- Ford is expanding its GoRide Health non-emergency medical transportation service nationwide.
- GoRide Health launched last year, serving the greater Detroit area in Southeast Michigan, and it has since expanded to Toledo, OH. Now the service will go live in cities throughout Ohio, beginning with Cincinnati, Cleveland and Columbus. Later this year the service will be available in select Florida cities, beginning with Miami. Ford's goal is to expand GoRide to cities in California, Louisiana, North Carolina and Texas next year.
- Ford also launched its first GoRide Health paratransit service in Dayton, OH to assist city transit agencies with serving customers who are unable to access other transportation options or need fixed-route solutions for first mile/last mile transportation.
Urban mobility is changing at a rapid pace, but people who fall outside of conventional socioeconomic, physical and mental abilities sometimes feel left out of the innovation space. For example, dockless e-scooters are currently the hot mobility trend, but they require users to be physically capable of standing and balancing on the device. People without those abilities aren't able to try out the vehicles.
Innovation sometimes can exacerbate differences among citizens and uncover inequity. Mobility innovations expose these inequities because they often are targeted — at least initially — at younger, healthy, able-bodied audiences. For example, a high-profile report released last year indicated a social and economic divide among ride-hailing service users and non-users; use is highest among customers who are relatively young, well-educated and affluent.
Mobility companies increasingly are adding services for less traditional customers. Lyft has a ride-hailing service for seniors and conducted a pilot program to provide non-emergency medical transportation. Uber has a similar program to transport patients to and from medical appointments. These programs and the GoRide Health expansion increase equity and ensure that services are available for customers of various ages, socioeconomic statuses and bodily capabilities.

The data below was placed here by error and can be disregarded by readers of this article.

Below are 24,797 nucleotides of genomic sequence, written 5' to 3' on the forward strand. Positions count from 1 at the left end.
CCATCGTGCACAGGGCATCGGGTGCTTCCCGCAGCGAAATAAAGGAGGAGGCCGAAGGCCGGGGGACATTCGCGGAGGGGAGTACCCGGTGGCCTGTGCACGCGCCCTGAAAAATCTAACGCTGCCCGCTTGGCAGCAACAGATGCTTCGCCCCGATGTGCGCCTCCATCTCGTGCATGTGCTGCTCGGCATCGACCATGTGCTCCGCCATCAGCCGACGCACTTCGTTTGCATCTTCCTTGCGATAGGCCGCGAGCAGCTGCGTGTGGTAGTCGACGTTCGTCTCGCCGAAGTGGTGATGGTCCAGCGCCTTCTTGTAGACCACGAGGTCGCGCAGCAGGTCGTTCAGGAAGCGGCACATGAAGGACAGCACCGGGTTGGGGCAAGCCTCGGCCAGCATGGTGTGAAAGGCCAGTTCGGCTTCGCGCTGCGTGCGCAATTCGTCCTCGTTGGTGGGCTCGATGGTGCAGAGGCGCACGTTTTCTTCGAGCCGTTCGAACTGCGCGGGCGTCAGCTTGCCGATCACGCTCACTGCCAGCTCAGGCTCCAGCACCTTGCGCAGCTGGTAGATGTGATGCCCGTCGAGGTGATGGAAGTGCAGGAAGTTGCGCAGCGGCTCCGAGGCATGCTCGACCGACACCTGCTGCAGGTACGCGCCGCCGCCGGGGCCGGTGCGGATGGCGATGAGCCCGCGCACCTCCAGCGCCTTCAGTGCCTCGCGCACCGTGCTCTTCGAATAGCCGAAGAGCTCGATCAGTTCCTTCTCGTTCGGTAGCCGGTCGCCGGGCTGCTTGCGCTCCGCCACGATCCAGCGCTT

The GoRide expansion also furthers Ford's goals of becoming a more diverse transportation company and not simply an automaker. Instead of fighting the micromobility trend, Ford embraced it by acquiring e-scooter company Spin last fall. It also launched shuttle startup Chariot in 2014, although that venture folded earlier this year.
During an interview this spring regarding the changing mobility space, Brett Wheatley, vice president of mobility marketing and growth at Ford Motor Company, told Smart Cities Dive that the company has numerous business arms focused on pushing mobility innovation. "Our design teams are investigating a lot of different things," he said. Wheatley emphasized the work at Ford X, which is "basically an incubator for mobility ideas."
The company prefers to expand into new spaces through acquisitions or hiring its own employees as experts in a space rather than working through contractors. Wheatley offered the example of the dedicated e-scooter employees at Spin, compared with some e-scooter competitors who hire contract workers to "take scooters back to their apartment and repair them. That's not something you want a college kid with no prior experience fixing in a dorm room," he said. "We're finding how important it is to have your own operation. When we operate in cities, we try to have as many of our own employees as we can."